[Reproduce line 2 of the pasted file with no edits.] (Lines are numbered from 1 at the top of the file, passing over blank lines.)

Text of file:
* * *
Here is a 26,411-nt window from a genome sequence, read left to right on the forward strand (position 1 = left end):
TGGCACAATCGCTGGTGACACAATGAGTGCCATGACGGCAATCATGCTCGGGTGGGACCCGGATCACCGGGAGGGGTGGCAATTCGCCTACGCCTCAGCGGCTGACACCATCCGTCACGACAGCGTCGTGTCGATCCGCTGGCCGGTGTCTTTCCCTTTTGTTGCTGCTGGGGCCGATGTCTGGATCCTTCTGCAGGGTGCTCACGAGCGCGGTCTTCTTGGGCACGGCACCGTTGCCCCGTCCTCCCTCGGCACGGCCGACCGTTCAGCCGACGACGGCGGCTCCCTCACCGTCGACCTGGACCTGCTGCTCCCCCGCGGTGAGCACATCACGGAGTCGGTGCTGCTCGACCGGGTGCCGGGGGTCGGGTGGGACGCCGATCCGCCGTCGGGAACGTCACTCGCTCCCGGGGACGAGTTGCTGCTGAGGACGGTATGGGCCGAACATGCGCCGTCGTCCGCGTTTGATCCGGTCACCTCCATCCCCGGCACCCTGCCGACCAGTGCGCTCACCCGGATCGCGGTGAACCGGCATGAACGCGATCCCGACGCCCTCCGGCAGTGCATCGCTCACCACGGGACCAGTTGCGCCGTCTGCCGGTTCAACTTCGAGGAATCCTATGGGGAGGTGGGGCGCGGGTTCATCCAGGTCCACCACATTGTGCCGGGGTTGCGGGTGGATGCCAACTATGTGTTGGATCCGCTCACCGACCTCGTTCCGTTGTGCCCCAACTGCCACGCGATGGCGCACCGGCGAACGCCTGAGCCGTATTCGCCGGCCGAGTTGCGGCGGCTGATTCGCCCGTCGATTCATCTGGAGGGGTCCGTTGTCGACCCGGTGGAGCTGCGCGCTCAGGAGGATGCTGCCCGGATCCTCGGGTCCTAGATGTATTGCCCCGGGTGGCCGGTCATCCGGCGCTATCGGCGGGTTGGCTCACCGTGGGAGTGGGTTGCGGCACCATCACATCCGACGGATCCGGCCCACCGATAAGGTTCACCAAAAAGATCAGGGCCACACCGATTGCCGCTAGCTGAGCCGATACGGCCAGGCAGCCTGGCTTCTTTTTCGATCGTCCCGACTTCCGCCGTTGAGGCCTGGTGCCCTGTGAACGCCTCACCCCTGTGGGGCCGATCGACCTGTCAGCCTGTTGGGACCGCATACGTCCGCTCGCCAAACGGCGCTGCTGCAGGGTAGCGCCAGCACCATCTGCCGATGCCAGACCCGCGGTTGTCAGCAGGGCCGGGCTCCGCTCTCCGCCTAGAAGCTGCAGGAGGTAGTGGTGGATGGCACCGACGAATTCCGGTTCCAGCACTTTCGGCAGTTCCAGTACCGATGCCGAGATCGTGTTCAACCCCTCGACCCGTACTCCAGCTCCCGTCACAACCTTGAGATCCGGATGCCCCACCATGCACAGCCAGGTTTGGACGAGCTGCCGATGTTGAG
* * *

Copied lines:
TGGCACAATCGCTGGTGACACAATGAGTGCCATGACGGCAATCATGCTCGGGTGGGACCCGGATCACCGGGAGGGGTGGCAATTCGCCTACGCCTCAGCGGCTGACACCATCCGTCACGACAGCGTCGTGTCGATCCGCTGGCCGGTGTCTTTCCCTTTTGTTGCTGCTGGGGCCGATGTCTGGATCCTTCTGCAGGGTGCTCACGAGCGCGGTCTTCTTGGGCACGGCACCGTTGCCCCGTCCTCCCTCGGCACGGCCGACCGTTCAGCCGACGACGGCGGCTCCCTCACCGTCGACCTGGACCTGCTGCTCCCCCGCGGTGAGCACATCACGGAGTCGGTGCTGCTCGACCGGGTGCCGGGGGTCGGGTGGGACGCCGATCCGCCGTCGGGAACGTCACTCGCTCCCGGGGACGAGTTGCTGCTGAGGACGGTATGGGCCGAACATGCGCCGTCGTCCGCGTTTGATCCGGTCACCTCCATCCCCGGCACCCTGCCGACCAGTGCGCTCACCCGGATCGCGGTGAACCGGCATGAACGCGATCCCGACGCCCTCCGGCAGTGCATCGCTCACCACGGGACCAGTTGCGCCGTCTGCCGGTTCAACTTCGAGGAATCCTATGGGGAGGTGGGGCGCGGGTTCATCCAGGTCCACCACATTGTGCCGGGGTTGCGGGTGGATGCCAACTATGTGTTGGATCCGCTCACCGACCTCGTTCCGTTGTGCCCCAACTGCCACGCGATGGCGCACCGGCGAACGCCTGAGCCGTATTCGCCGGCCGAGTTGCGGCGGCTGATTCGCCCGTCGATTCATCTGGAGGGGTCCGTTGTCGACCCGGTGGAGCTGCGCGCTCAGGAGGATGCTGCCCGGATCCTCGGGTCCTAGATGTATTGCCCCGGGTGGCCGGTCATCCGGCGCTATCGGCGGGTTGGCTCACCGTGGGAGTGGGTTGCGGCACCATCACATCCGACGGATCCGGCCCACCGATAAGGTTCACCAAAAAGATCAGGGCCACACCGATTGCCGCTAGCTGAGCCGATACGGCCAGGCAGCCTGGCTTCTTTTTCGATCGTCCCGACTTCCGCCGTTGAGGCCTGGTGCCCTGTGAACGCCTCACCCCTGTGGGGCCGATCGACCTGTCAGCCTGTTGGGACCGCATACGTCCGCTCGCCAAACGGCGCTGCTGCAGGGTAGCGCCAGCACCATCTGCCGATGCCAGACCCGCGGTTGTCAGCAGGGCCGGGCTCCGCTCTCCGCCTAGAAGCTGCAGGAGGTAGTGGTGGATGGCACCGACGAATTCCGGTTCCAGCACTTTCGGCAGTTCCAGTACCGATGCCGAGATCGTGTTCAACCCCTCGACCCGTACTCCAGCTCCCGTCACAACCTTGAGATCCGGATGCCCCACCATGCACAGCCAGGTTTGGACGAGCTGCCGATGTTGAG